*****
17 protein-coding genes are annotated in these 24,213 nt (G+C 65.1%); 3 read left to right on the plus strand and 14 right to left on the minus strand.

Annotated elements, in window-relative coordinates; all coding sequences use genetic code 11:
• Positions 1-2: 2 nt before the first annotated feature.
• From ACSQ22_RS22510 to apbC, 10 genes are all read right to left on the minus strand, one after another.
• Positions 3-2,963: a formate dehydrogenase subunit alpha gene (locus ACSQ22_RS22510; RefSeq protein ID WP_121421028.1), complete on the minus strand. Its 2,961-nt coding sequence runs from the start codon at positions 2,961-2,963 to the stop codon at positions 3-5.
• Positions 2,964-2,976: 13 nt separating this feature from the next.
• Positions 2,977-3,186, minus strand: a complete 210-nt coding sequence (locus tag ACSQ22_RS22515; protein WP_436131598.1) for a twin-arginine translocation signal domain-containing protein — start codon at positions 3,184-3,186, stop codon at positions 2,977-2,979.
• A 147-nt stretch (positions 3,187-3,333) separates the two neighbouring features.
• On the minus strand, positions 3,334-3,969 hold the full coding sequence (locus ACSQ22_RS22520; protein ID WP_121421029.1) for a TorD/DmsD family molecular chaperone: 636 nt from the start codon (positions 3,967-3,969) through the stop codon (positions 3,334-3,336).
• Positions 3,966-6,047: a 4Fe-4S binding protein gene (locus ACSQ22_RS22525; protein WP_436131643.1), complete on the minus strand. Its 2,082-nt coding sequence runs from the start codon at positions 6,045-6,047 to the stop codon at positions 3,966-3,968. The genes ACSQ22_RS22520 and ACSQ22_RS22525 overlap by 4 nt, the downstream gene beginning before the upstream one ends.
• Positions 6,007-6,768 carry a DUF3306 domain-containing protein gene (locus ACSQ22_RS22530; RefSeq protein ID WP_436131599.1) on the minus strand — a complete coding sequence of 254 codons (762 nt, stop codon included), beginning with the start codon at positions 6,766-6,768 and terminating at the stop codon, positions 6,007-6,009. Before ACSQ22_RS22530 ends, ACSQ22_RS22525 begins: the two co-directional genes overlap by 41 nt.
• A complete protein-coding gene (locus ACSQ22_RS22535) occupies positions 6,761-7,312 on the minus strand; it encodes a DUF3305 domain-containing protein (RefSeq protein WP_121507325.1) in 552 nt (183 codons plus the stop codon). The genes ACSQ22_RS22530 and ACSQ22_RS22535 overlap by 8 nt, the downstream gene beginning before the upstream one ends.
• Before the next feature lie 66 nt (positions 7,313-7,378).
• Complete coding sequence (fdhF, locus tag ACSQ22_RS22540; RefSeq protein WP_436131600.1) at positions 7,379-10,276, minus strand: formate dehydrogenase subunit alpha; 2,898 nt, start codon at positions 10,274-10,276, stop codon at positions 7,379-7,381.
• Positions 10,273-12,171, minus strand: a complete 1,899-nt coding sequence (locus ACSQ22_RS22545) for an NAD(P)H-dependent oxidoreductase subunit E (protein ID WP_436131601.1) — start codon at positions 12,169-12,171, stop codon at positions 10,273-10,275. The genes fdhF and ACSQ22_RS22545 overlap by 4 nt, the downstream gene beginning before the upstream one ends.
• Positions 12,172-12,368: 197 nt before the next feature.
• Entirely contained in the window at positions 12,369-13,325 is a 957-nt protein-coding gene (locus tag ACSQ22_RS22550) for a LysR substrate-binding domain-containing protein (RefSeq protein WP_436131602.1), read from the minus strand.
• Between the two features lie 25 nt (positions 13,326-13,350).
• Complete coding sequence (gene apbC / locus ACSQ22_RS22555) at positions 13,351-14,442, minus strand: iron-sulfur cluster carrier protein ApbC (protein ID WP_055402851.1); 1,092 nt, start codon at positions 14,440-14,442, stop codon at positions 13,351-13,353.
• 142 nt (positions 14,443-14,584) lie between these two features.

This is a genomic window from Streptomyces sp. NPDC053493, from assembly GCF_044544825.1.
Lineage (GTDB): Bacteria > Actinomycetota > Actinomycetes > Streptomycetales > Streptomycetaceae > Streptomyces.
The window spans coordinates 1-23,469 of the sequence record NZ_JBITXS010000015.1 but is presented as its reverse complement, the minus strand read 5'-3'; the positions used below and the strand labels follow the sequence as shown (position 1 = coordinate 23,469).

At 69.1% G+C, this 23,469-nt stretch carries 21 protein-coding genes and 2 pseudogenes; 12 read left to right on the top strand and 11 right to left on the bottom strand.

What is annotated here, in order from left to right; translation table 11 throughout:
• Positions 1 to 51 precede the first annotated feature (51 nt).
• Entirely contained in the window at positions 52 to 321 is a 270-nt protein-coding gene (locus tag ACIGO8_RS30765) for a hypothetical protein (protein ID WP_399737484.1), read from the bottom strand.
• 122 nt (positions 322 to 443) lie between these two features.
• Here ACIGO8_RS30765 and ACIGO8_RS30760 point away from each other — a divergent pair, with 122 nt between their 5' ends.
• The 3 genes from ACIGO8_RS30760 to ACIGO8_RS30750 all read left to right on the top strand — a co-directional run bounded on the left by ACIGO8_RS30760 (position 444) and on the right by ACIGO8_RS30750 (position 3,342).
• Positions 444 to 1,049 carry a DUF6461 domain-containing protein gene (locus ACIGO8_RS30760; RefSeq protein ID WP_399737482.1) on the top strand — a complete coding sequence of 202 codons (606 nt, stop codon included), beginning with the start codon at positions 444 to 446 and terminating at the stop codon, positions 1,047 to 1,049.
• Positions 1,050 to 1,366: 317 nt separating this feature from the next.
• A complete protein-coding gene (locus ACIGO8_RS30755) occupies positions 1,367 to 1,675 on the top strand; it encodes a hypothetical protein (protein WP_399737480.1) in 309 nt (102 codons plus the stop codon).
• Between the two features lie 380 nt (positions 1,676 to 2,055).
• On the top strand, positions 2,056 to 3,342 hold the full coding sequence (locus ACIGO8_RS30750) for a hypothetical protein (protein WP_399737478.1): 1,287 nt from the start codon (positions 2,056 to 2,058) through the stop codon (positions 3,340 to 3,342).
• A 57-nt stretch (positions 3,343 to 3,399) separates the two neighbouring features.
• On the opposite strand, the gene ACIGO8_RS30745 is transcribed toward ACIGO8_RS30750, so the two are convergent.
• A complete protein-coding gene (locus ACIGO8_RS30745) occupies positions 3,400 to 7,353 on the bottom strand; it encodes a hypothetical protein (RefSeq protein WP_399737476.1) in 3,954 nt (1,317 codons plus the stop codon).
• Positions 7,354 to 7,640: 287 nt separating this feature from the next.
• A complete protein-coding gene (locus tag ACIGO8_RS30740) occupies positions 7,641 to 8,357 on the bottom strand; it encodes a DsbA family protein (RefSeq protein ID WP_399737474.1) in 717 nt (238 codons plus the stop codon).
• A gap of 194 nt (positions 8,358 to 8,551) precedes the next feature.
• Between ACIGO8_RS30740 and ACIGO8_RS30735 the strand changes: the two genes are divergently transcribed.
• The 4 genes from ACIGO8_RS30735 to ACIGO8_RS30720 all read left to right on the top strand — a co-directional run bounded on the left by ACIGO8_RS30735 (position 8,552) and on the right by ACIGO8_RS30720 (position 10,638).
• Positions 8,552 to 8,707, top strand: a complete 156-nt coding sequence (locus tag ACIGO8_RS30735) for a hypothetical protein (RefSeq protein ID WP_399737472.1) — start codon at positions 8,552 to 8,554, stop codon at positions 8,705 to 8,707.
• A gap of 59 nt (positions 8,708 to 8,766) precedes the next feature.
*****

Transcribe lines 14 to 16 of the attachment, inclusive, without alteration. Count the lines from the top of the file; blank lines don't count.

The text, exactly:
• Complete coding sequence (fdhF, locus tag ACSQ22_RS22540; RefSeq protein WP_436131600.1) at positions 7,379-10,276, minus strand: formate dehydrogenase subunit alpha; 2,898 nt, start codon at positions 10,274-10,276, stop codon at positions 7,379-7,381.
• Positions 10,273-12,171, minus strand: a complete 1,899-nt coding sequence (locus ACSQ22_RS22545) for an NAD(P)H-dependent oxidoreductase subunit E (protein ID WP_436131601.1) — start codon at positions 12,169-12,171, stop codon at positions 10,273-10,275. The genes fdhF and ACSQ22_RS22545 overlap by 4 nt, the downstream gene beginning before the upstream one ends.
• Positions 12,172-12,368: 197 nt before the next feature.